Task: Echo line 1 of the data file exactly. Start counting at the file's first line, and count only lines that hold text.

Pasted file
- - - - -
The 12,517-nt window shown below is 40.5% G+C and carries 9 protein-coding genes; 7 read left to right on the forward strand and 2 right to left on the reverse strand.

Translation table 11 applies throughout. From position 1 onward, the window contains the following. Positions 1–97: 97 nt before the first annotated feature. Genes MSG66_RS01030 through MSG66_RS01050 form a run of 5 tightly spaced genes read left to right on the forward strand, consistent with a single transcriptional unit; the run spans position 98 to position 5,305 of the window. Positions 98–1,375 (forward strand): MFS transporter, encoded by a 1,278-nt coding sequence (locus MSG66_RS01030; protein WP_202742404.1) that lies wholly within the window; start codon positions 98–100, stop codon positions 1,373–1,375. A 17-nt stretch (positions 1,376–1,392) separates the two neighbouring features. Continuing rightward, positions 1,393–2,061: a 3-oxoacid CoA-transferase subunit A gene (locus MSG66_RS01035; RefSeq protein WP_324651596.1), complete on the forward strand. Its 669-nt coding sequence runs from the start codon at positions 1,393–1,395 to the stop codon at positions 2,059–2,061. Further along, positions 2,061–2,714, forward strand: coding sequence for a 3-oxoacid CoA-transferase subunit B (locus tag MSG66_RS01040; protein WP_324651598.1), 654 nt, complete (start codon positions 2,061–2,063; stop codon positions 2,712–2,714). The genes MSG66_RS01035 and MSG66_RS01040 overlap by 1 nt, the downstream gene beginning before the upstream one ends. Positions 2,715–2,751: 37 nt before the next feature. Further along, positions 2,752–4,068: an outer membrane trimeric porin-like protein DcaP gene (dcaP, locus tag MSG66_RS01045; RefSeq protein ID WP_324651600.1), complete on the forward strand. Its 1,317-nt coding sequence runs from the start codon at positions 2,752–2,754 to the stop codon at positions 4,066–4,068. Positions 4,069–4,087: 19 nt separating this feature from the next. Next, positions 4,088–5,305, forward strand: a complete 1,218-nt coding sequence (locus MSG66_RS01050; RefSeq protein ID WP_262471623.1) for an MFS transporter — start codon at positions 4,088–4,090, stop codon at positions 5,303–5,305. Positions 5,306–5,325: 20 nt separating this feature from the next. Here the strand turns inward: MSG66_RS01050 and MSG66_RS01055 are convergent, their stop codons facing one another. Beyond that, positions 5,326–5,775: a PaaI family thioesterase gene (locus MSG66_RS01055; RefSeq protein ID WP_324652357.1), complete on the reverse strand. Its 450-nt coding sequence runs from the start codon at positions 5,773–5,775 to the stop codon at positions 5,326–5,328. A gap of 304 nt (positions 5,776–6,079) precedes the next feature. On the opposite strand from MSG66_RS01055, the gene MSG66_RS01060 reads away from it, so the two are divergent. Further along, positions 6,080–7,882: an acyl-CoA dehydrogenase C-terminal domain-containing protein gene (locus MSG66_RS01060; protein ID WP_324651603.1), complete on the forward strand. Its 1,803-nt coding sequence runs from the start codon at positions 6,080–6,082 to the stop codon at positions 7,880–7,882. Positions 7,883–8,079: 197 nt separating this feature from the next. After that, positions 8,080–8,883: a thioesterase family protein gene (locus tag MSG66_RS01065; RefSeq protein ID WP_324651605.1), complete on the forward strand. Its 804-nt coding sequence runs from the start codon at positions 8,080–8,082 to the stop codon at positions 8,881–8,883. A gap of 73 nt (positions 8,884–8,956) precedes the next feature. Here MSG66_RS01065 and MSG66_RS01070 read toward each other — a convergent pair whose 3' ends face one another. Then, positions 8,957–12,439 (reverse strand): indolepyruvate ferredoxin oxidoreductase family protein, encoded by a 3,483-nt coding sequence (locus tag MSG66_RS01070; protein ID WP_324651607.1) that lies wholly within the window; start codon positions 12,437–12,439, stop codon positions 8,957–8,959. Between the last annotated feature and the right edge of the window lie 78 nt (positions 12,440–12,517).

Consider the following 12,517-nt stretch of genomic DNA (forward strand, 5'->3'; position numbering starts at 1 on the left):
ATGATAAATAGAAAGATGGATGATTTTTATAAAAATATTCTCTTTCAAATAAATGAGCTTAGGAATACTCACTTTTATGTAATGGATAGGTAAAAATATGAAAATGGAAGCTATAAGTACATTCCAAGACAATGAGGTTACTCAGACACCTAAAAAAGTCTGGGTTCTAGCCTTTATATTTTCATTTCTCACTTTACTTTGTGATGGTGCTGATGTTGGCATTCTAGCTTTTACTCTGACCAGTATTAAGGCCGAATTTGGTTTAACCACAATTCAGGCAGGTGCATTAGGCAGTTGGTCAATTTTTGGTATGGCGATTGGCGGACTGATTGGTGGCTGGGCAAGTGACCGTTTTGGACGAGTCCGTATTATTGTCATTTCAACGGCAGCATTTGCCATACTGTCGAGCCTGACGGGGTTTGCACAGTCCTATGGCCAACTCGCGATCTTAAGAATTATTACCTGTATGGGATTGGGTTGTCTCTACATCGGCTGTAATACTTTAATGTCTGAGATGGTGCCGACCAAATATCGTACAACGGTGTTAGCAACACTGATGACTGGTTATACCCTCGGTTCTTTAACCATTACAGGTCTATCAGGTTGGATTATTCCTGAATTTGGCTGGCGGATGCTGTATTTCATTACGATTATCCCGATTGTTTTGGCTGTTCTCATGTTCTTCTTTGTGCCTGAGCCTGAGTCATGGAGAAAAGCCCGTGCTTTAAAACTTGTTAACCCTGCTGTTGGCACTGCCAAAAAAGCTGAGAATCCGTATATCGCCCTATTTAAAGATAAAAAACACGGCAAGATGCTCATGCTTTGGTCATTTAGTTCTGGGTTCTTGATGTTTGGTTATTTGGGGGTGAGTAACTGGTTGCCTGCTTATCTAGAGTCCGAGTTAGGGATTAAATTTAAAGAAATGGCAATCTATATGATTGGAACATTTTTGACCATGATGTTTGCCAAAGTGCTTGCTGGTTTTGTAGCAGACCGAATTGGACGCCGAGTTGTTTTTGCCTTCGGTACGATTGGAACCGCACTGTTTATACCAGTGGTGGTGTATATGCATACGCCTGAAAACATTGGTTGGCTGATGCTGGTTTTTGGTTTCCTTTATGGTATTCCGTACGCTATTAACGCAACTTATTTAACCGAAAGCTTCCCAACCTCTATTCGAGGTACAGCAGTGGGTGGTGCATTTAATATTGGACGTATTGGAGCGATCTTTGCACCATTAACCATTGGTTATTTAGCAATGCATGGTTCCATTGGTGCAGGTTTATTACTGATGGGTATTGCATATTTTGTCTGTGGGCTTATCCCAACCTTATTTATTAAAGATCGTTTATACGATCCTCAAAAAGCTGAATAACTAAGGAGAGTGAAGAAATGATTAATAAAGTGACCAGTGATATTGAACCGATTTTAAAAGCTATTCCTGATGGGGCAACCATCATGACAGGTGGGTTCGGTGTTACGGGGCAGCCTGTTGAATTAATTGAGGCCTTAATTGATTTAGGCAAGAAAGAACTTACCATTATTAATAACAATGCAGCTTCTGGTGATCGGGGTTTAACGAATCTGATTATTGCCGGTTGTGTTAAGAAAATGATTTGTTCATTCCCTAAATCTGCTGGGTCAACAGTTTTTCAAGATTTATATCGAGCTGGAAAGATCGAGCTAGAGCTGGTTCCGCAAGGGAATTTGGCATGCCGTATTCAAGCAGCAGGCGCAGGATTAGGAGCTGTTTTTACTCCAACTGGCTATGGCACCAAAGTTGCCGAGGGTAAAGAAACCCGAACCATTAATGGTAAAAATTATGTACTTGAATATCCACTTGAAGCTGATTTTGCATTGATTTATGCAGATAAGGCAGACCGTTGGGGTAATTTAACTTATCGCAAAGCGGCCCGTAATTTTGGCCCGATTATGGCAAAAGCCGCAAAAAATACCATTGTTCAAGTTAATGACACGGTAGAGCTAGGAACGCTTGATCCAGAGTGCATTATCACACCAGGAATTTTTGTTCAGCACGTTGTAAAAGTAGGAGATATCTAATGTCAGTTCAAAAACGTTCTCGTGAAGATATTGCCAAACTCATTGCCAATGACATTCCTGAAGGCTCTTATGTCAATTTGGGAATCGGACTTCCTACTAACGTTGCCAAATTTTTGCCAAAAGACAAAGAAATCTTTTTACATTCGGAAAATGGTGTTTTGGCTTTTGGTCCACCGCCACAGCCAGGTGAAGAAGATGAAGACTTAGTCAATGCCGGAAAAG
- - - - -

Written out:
The 12,517-nt window shown below is 40.5% G+C and carries 9 protein-coding genes; 7 read left to right on the forward strand and 2 right to left on the reverse strand.